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By Adela H. Kim, Crimson Staff Writer

In many ways, art cannot be separated from the political environment of its time. As discussed in previous columns, artwork is used as a vehicle for protest everywhere—from Ai Weiwei’s “S.A.C.R.E.D,” to Barbara Kruger’s untitled photograph that states, “Your body is a battleground.” However, an important question remains unanswered: how exactly did art begin to be considered as a platform for opposition? In this final column, I want to discuss Édouard Manet’s “Olympia” as the origin of modern, political art—one that took Paris so off guard that Antonin Proust remarked, “If the canvas of the Olympia was not destroyed, it is only because of the precautions that were taken by the administration [of the 1865 Paris Salon].”

Before discussing “Olympia,” it is important to define the types of acceptable artworks in Manet’s time. Artists were encouraged to paint in the most naturalistic way possible—that is, with three-dimensional depth, careful modeling, and precise forms. In addition to the compositional requirements, the different genres of paintings were hierarchized. Paintings with historical and mythological themes were considered the best, followed by landscape paintings, and on the bottom, still life paintings. Nudes were accepted as a part of mythological paintings such as Titian’s masterwork “Venus of Urbino.” In this painting, Venus lies down on the bed, gazing at the viewer sensuously. Her left arm grasps gently at her pubic region, and she holds flowers with her right hand. A puppy naps on the bottom of the bed. The painting is treated with gradual tonal modeling, indicating spatial relief.

Manet takes Titian’s “Venus of Urbino” and transgresses its paradigms to produce “Olympia.” The similarities between the two are unmistakable. Olympia reclines in the exact same position as Titian’s Venus—her left hand covers her genitals, and the angle at which her right arm bends is the same as Venus’s. In place of a puppy napping, a black cat meows, its tail straightened in hostility. While the paintings share a basic structure, Manet’s breaches the canons of the accepted mythical nude figure. Its harsh, syncopated modeling between light and dark evades perfected illusionism. The subject is nude, but she is not mythological figure—critics widely accept that she is instead a prostitute. Perhaps most startlingly, the figure stares directly at the viewer, confrontational. Through his reshaping of “Venus of Urbino,” Manet seems to defy the strict classification of women and their sexuality, something for which he received great criticism when the painting was first exhibited at the 1865 Paris Salon.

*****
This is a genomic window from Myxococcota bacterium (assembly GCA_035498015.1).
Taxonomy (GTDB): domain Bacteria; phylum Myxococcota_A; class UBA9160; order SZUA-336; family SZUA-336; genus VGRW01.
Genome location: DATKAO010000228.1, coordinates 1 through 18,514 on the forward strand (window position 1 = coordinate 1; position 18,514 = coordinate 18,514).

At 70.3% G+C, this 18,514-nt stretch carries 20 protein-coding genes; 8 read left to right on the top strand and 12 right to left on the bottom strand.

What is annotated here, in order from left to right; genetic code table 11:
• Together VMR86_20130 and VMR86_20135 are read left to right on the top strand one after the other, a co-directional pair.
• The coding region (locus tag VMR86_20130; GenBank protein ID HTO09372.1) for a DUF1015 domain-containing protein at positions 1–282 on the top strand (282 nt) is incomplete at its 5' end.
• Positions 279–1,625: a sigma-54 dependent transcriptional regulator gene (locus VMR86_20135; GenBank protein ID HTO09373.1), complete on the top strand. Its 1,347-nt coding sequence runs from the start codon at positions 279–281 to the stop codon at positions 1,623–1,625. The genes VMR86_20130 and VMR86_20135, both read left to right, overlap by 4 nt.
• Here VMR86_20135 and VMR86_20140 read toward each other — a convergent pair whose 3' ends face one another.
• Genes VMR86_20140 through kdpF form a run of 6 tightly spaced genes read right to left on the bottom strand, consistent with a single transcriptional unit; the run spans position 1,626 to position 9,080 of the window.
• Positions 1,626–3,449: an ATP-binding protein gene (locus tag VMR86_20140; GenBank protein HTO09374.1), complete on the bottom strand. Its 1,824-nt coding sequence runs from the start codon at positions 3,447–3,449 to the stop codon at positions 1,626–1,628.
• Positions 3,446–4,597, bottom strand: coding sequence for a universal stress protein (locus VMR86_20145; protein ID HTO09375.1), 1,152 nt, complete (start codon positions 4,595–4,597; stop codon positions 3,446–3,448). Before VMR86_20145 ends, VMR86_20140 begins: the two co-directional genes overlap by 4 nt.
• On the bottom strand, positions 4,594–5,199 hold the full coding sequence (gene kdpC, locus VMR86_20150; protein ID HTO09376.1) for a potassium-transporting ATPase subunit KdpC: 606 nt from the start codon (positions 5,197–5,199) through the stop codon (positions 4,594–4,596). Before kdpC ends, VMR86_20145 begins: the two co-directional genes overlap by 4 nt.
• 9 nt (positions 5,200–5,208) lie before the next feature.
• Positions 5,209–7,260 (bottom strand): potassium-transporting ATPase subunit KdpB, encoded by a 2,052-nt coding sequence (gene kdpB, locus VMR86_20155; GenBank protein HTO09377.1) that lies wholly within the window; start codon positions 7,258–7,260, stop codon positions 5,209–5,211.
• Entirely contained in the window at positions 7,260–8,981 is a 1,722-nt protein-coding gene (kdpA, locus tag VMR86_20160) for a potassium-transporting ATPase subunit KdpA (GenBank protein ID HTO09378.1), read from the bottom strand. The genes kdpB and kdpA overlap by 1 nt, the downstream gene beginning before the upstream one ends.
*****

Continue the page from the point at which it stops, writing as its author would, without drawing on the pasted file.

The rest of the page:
The categorization of women is further frustrated as Manet doesn’t use the idealizing conventions of portraiture in portraying her femininity. Olympia’s hair is pulled taut, giving her rectangular face a severe outlining. Olympia’s breasts, while voluptuous, are painted so brightly that her nipples are not clearly visible. Soft black brushstrokes appear under her armpit, suggesting that Olympia has armpit hair, unlike contemporaneous paintings that showed women without armpit hair. Her left hand covers her pubic region, denying viewers a clear reference to her gender, and seems to be tense, almost as if Olympia is betraying a sense of anxiety with her sexuality. All of this works together to deny the viewer a portrayal of the ideal nude with a full set of feminine features.

But perhaps most importantly, Manet rebuffs the viewers from envisioning the painting as realistic and getting lost in a simple enjoyment of the nude. “Olympia” is rendered in stark contrasts of white and dark. Gone are the careful, subtle shadows that indicate depth in Titian’s “Venus of Urbino.” Instead, “Olympia” is surprisingly flat—it denies the viewer from entering the imaginary field of the perfected nude. Instead of the ideal nude, real sexuality—in which strict categorization cannot apply—stands in its place.

At first, Manet’s “Olympia” doesn’t seem so revolutionary, except for the stylistic differences from the paintings of the French Academy. However, by replacing the mythological nude with a prostitute and not yielding to the conventional contemporaneous stylizations of women, Manet seems to have used “Olympia” to protest against the categorical portrayal of women in art. By replicating the image of “Venus of Urbino,” Manet acknowledges the past and uses tradition to rebel against it. And he appears to have been ultimately successful—after “Olympia,” the mythical nude never recovered its hallowed position. Manet had started modernism and its inextricable relationship to protest.

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